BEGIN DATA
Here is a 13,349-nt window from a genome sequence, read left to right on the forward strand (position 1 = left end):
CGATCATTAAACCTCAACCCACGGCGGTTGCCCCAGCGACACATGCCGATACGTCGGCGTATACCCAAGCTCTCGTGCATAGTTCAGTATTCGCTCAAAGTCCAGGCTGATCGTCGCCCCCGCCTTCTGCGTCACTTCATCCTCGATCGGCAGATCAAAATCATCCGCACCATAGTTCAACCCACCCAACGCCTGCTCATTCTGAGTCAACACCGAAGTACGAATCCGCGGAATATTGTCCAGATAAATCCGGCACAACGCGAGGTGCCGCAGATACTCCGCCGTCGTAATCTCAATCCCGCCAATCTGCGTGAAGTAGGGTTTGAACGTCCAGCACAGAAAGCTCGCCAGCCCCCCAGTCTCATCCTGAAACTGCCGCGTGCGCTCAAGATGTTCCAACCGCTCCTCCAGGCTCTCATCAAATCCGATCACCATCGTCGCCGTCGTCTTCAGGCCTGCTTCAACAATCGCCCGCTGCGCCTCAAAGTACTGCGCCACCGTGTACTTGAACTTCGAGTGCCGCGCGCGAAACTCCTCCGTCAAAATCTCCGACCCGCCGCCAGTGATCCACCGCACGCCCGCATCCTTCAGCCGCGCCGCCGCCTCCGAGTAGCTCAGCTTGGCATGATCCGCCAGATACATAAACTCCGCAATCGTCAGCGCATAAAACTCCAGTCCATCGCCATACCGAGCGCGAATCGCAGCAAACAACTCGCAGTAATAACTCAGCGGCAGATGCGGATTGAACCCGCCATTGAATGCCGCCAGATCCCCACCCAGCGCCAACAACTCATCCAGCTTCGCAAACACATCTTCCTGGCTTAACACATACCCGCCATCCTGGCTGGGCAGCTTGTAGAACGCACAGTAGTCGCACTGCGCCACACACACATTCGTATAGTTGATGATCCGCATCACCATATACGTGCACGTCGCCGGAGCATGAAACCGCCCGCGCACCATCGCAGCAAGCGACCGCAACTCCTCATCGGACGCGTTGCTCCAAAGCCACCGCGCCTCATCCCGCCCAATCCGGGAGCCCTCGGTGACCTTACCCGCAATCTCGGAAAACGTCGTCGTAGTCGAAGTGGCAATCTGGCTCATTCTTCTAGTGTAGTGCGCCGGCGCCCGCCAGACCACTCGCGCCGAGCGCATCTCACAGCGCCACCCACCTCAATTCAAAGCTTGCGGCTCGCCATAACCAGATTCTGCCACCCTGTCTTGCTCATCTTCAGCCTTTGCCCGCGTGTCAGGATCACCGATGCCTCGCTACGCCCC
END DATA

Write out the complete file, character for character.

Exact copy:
Here is a 13,349-nt window from a genome sequence, read left to right on the forward strand (position 1 = left end):
CGATCATTAAACCTCAACCCACGGCGGTTGCCCCAGCGACACATGCCGATACGTCGGCGTATACCCAAGCTCTCGTGCATAGTTCAGTATTCGCTCAAAGTCCAGGCTGATCGTCGCCCCCGCCTTCTGCGTCACTTCATCCTCGATCGGCAGATCAAAATCATCCGCACCATAGTTCAACCCACCCAACGCCTGCTCATTCTGAGTCAACACCGAAGTACGAATCCGCGGAATATTGTCCAGATAAATCCGGCACAACGCGAGGTGCCGCAGATACTCCGCCGTCGTAATCTCAATCCCGCCAATCTGCGTGAAGTAGGGTTTGAACGTCCAGCACAGAAAGCTCGCCAGCCCCCCAGTCTCATCCTGAAACTGCCGCGTGCGCTCAAGATGTTCCAACCGCTCCTCCAGGCTCTCATCAAATCCGATCACCATCGTCGCCGTCGTCTTCAGGCCTGCTTCAACAATCGCCCGCTGCGCCTCAAAGTACTGCGCCACCGTGTACTTGAACTTCGAGTGCCGCGCGCGAAACTCCTCCGTCAAAATCTCCGACCCGCCGCCAGTGATCCACCGCACGCCCGCATCCTTCAGCCGCGCCGCCGCCTCCGAGTAGCTCAGCTTGGCATGATCCGCCAGATACATAAACTCCGCAATCGTCAGCGCATAAAACTCCAGTCCATCGCCATACCGAGCGCGAATCGCAGCAAACAACTCGCAGTAATAACTCAGCGGCAGATGCGGATTGAACCCGCCATTGAATGCCGCCAGATCCCCACCCAGCGCCAACAACTCATCCAGCTTCGCAAACACATCTTCCTGGCTTAACACATACCCGCCATCCTGGCTGGGCAGCTTGTAGAACGCACAGTAGTCGCACTGCGCCACACACACATTCGTATAGTTGATGATCCGCATCACCATATACGTGCACGTCGCCGGAGCATGAAACCGCCCGCGCACCATCGCAGCAAGCGACCGCAACTCCTCATCGGACGCGTTGCTCCAAAGCCACCGCGCCTCATCCCGCCCAATCCGGGAGCCCTCGGTGACCTTACCCGCAATCTCGGAAAACGTCGTCGTAGTCGAAGTGGCAATCTGGCTCATTCTTCTAGTGTAGTGCGCCGGCGCCCGCCAGACCACTCGCGCCGAGCGCATCTCACAGCGCCACCCACCTCAATTCAAAGCTTGCGGCTCGCCATAACCAGATTCTGCCACCCTGTCTTGCTCATCTTCAGCCTTTGCCCGCGTGTCAGGATCACCGATGCCTCGCTACGCCCC